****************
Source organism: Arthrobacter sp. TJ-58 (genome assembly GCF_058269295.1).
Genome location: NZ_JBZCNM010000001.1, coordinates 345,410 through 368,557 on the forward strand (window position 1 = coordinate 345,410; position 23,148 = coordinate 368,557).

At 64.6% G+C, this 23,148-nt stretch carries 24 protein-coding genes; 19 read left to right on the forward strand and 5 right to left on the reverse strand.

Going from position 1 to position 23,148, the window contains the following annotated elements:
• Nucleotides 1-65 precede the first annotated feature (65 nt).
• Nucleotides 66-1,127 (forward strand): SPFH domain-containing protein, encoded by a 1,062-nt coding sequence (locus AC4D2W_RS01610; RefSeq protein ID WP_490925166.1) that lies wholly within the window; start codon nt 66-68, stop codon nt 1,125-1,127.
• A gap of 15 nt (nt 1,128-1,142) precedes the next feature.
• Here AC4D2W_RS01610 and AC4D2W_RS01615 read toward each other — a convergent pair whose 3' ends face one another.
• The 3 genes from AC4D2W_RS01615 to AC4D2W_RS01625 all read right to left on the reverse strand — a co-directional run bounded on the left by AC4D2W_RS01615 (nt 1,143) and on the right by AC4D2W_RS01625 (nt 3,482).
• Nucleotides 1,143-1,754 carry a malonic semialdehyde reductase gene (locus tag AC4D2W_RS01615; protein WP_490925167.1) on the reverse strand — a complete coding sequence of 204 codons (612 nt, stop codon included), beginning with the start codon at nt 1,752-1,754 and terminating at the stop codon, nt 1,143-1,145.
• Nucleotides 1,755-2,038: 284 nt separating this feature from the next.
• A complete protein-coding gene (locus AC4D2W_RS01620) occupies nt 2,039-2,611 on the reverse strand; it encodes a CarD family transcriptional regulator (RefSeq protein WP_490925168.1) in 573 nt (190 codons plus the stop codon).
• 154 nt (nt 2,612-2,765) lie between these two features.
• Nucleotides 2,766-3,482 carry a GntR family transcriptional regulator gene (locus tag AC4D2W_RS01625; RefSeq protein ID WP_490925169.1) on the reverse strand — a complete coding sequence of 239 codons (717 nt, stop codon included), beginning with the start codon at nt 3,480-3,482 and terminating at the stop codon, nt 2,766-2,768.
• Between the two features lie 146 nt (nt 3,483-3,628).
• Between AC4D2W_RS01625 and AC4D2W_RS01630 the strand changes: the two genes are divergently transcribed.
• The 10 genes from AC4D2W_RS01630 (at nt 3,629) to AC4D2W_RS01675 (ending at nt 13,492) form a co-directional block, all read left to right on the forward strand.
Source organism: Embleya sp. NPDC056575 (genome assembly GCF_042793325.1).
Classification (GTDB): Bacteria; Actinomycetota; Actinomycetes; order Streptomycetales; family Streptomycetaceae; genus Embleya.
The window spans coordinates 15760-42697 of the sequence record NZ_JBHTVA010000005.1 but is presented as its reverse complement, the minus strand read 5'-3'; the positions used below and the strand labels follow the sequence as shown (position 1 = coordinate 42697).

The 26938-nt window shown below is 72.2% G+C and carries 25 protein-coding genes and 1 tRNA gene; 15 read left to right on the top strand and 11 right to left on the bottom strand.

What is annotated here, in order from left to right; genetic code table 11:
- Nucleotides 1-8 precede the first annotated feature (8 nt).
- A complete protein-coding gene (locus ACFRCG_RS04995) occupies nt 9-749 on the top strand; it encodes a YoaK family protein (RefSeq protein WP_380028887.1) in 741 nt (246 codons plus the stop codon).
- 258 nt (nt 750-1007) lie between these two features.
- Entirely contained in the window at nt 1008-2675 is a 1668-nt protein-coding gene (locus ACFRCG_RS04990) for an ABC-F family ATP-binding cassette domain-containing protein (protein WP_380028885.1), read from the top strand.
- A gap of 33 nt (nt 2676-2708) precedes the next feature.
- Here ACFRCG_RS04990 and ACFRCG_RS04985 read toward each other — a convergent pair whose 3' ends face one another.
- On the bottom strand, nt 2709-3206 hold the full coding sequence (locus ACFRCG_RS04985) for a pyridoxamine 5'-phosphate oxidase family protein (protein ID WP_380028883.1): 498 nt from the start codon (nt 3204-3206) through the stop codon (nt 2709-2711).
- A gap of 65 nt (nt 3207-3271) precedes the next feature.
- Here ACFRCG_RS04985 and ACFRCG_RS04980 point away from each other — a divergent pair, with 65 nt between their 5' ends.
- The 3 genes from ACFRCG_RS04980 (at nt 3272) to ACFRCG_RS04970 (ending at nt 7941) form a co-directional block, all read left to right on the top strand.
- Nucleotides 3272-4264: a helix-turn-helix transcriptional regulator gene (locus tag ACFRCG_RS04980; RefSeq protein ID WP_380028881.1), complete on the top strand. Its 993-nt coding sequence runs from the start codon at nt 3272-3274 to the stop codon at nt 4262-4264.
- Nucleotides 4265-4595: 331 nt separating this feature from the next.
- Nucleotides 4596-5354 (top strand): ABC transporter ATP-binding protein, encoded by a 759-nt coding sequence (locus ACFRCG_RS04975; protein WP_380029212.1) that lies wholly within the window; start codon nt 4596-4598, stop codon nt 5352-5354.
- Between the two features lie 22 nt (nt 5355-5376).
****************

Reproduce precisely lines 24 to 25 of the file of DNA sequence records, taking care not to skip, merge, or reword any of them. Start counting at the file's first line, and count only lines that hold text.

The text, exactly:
- A complete protein-coding gene (locus ACFRCG_RS04995) occupies nt 9-749 on the top strand; it encodes a YoaK family protein (RefSeq protein WP_380028887.1) in 741 nt (246 codons plus the stop codon).
- 258 nt (nt 750-1007) lie between these two features.